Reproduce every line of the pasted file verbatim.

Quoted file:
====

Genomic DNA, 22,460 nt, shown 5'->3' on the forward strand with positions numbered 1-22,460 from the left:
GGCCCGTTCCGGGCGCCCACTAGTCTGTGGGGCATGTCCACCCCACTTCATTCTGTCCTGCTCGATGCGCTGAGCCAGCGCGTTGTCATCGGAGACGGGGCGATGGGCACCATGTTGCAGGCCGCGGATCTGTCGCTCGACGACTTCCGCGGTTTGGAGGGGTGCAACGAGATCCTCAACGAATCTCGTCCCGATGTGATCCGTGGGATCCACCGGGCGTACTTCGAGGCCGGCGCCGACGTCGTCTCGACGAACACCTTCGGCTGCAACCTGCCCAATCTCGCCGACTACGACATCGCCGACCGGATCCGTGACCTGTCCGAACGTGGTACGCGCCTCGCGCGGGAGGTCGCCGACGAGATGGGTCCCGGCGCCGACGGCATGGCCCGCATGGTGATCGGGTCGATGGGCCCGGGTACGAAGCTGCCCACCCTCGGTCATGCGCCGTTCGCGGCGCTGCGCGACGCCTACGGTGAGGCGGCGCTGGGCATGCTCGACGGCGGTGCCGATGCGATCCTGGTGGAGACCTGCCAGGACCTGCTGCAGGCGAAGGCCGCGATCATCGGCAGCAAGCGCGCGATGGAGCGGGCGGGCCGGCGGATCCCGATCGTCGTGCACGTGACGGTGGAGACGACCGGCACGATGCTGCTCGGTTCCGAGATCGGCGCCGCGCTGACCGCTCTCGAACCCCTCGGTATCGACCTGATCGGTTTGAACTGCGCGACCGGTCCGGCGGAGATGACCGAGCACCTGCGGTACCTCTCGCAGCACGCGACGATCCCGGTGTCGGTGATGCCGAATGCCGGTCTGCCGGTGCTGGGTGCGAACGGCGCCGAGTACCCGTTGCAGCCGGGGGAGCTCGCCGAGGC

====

Genomic DNA, 22,460 nt, shown 5'->3' on the forward strand with positions numbered 1-22,460 from the left:
GGCCCGTTCCGGGCGCCCACTAGTCTGTGGGGCATGTCCACCCCACTTCATTCTGTCCTGCTCGATGCGCTGAGCCAGCGCGTTGTCATCGGAGACGGGGCGATGGGCACCATGTTGCAGGCCGCGGATCTGTCGCTCGACGACTTCCGCGGTTTGGAGGGGTGCAACGAGATCCTCAACGAATCTCGTCCCGATGTGATCCGTGGGATCCACCGGGCGTACTTCGAGGCCGGCGCCGACGTCGTCTCGACGAACACCTTCGGCTGCAACCTGCCCAATCTCGCCGACTACGACATCGCCGACCGGATCCGTGACCTGTCCGAACGTGGTACGCGCCTCGCGCGGGAGGTCGCCGACGAGATGGGTCCCGGCGCCGACGGCATGGCCCGCATGGTGATCGGGTCGATGGGCCCGGGTACGAAGCTGCCCACCCTCGGTCATGCGCCGTTCGCGGCGCTGCGCGACGCCTACGGTGAGGCGGCGCTGGGCATGCTCGACGGCGGTGCCGATGCGATCCTGGTGGAGACCTGCCAGGACCTGCTGCAGGCGAAGGCCGCGATCATCGGCAGCAAGCGCGCGATGGAGCGGGCGGGCCGGCGGATCCCGATCGTCGTGCACGTGACGGTGGAGACGACCGGCACGATGCTGCTCGGTTCCGAGATCGGCGCCGCGCTGACCGCTCTCGAACCCCTCGGTATCGACCTGATCGGTTTGAACTGCGCGACCGGTCCGGCGGAGATGACCGAGCACCTGCGGTACCTCTCGCAGCACGCGACGATCCCGGTGTCGGTGATGCCGAATGCCGGTCTGCCGGTGCTGGGTGCGAACGGCGCCGAGTACCCGTTGCAGCCGGGGGAGCTCGCCGAGGC